Self-supervised Learning

Characterizing Image Sharing Behaviors in US Politically Engaged, Random, and Demographic Audience Segments

This work advances understandings of image-sharing behavior on Twitter, across race, gender, age, and political engagement. We infer account-level demographic measures via profile pictures of US Twitter accounts and characterize 20 types of images. Several of these types predict one's demographics using account-level logistic regression models. Around half of the learned clusters (e.g., infographics, natural scenery, sports) are predictive of the user's age, race, or gender, while several other clusters appear to be popular among politically engaged accounts (e.g., images of groups and images of single individuals, which often contain politicians). Our findings suggest it is possible to characterize certain audiences via different types of visual imagery, which has implications for information quality, online engagement, and communications.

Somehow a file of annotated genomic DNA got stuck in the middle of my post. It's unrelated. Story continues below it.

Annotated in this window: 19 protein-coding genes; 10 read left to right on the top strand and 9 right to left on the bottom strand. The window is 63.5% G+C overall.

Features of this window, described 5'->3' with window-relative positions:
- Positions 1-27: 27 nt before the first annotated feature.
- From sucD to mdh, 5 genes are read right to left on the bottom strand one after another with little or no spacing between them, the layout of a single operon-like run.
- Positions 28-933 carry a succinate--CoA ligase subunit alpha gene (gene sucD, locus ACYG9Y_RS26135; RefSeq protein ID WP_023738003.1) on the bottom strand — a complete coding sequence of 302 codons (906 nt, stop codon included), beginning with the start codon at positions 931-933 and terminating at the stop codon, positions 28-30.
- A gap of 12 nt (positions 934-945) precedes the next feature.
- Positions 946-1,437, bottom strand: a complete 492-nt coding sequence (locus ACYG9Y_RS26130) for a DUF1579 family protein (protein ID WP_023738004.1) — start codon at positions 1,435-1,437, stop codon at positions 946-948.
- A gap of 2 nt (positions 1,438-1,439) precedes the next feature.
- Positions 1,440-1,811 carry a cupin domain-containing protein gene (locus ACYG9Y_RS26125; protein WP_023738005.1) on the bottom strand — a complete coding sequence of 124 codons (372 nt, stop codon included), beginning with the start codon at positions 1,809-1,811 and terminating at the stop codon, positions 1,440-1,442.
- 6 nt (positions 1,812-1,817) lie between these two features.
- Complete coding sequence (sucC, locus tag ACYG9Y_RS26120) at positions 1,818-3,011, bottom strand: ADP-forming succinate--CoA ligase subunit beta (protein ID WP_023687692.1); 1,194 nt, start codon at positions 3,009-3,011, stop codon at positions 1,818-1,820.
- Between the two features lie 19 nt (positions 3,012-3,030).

Mapping Visual Themes among Authentic and Coordinated Memes

What distinguishes authentic memes from those created by state actors? I utilize a self-supervised vision model, DeepCluster, to learn low-dimensional visual embeddings of memes and apply K-means to jointly cluster authentic and coordinated memes without additional inputs. I find that authentic and coordinated memes share a large fraction of visual themes but with varying degrees. Coordinated memes from Russian IRA accounts promote more themes around celebrities, quotes, screenshots, military, and gender. Authentic Reddit memes include more themes with comics and movie characters. A simple logistic regression on the low-dimensional embeddings can discern IRA memes from Reddit memes with an out-sample testing accuracy of 0.84.